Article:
6) Boring Characters
We all write the occasional bum who doesn’t have any quarks, flaws or interesting tidbits. What’s worse, that they refuse to do anything. They’re just there, taking up space. Way around it: If you encounter one of these, stop immediately and take him/her back to the drawing board. I’ve found character profile sheets help because they require you to lay out what you already know, and develop further. This is also a time when a character generator might come in handy, either for workable information or just to get your brain working again.
7) Flat world
This is pretty much the same case as with boring characters. You’ve got an idea, written out good characters, and then place them in a lackluster place that dampens the entire story. Nothing happens, there’s no geography—it’s literally a plain of existence with nothing there. Way around it: Go back to the drawing board. Character-driven stories need a world that’s structured around the plot, and if that means writing in a dragon-hatching underground cavern, then so be it.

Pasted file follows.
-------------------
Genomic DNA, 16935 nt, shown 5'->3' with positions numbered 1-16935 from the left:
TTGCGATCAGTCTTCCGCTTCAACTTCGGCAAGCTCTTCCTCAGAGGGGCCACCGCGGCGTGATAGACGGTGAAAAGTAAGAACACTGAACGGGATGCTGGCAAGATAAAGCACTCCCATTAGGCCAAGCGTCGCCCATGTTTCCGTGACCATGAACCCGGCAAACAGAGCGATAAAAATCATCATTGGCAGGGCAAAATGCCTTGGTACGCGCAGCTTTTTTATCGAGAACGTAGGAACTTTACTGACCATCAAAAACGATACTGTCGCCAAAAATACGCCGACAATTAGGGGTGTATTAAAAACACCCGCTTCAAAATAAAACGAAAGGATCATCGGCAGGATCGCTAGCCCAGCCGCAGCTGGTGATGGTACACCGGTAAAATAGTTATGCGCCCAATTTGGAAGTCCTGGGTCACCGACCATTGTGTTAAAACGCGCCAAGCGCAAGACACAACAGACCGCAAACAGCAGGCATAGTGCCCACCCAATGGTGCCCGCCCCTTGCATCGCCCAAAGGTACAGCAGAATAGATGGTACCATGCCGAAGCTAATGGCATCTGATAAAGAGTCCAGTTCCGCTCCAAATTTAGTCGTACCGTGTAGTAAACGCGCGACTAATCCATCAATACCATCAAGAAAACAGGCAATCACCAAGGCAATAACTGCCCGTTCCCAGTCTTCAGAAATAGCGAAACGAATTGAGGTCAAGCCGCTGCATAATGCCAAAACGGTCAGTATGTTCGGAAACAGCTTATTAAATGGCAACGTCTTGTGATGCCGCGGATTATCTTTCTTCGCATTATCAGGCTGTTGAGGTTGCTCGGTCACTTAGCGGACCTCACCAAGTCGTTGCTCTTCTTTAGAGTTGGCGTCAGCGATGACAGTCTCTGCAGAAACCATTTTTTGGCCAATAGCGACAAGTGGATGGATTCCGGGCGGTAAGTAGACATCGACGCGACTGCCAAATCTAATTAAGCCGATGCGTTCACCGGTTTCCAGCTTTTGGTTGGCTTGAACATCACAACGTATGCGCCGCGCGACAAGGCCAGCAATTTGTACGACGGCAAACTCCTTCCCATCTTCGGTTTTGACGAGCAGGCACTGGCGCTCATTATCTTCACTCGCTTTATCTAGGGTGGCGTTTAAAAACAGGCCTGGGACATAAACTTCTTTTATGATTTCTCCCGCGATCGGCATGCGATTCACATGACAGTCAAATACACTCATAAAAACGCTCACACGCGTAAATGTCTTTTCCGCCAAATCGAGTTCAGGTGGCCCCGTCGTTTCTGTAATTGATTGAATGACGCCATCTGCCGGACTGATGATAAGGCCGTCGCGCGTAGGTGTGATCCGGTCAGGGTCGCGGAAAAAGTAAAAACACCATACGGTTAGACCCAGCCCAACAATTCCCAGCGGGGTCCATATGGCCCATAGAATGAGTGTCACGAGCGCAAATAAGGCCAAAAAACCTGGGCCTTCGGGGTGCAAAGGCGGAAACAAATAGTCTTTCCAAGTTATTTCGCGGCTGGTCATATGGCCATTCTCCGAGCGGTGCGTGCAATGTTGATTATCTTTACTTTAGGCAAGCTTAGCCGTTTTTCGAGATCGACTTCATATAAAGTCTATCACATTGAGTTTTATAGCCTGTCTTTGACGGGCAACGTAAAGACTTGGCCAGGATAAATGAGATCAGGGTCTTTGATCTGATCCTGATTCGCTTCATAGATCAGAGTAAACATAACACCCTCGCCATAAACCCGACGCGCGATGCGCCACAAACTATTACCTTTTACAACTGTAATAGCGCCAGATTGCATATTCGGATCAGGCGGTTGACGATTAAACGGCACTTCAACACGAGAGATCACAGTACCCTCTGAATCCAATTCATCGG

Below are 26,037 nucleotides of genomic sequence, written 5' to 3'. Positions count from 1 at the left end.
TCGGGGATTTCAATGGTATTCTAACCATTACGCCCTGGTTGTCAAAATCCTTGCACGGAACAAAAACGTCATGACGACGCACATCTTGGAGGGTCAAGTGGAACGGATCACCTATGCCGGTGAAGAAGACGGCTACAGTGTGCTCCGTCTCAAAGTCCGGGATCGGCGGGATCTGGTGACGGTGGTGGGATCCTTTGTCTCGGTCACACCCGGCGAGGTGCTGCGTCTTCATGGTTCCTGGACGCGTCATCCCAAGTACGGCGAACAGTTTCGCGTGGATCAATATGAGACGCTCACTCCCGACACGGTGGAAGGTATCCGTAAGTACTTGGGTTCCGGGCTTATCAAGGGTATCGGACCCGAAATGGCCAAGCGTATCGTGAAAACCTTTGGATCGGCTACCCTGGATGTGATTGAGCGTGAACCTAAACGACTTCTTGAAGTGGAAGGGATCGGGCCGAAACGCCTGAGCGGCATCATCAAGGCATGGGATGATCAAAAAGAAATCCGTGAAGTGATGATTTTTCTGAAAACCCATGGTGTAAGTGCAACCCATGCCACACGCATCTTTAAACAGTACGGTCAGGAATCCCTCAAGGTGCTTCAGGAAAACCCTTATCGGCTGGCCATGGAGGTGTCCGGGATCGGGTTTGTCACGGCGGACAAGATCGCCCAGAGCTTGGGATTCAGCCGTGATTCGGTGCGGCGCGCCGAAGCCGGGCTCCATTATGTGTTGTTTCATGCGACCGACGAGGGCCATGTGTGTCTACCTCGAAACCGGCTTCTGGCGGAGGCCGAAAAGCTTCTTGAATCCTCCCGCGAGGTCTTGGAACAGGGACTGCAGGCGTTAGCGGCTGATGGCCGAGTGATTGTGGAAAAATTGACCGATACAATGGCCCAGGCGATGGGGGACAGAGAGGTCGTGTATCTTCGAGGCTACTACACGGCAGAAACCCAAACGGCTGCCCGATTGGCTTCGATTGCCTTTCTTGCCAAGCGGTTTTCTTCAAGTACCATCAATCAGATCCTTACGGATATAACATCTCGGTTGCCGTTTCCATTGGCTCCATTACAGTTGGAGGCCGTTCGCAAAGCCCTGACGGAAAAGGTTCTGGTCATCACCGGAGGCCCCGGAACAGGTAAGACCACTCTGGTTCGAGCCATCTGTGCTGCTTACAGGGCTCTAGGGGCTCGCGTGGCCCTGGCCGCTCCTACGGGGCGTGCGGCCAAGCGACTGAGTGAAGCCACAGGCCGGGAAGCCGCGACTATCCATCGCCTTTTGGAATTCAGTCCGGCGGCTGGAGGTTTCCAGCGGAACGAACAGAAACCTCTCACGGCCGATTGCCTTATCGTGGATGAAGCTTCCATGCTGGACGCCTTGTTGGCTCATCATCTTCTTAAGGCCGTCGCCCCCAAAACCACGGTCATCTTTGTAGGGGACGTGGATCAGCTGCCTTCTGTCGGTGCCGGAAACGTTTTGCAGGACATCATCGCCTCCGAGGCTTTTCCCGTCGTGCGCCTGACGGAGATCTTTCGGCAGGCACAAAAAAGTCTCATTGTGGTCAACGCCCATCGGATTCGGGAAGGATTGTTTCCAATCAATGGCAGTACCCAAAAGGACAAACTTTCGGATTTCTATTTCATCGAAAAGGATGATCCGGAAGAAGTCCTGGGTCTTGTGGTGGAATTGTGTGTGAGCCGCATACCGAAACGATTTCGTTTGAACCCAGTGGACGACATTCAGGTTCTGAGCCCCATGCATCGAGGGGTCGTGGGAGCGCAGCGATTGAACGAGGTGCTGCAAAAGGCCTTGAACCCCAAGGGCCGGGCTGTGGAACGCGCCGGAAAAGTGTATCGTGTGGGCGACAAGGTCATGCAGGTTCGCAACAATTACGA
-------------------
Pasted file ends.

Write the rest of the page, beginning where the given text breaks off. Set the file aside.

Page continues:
8) Fear of the critics
The snickers…the sighs… the red bled across your pages. It’s the stuff of nightmares, whether the criticism comes from fellow writers or your editor. A lot of what we write and edit is based on how we feel others will perceive it, and that makes sense when writing for an audience. But when that fear is left unchecked bad things happen. Way around it: First, you have to separate out the writer from the editor in your own mind, and learn to let yourself write first, edit later. Secondly, you need to establish a penalty-free zone so that certain works, or certain stages of works, will not be read by others.
9) Stuck in one paragraph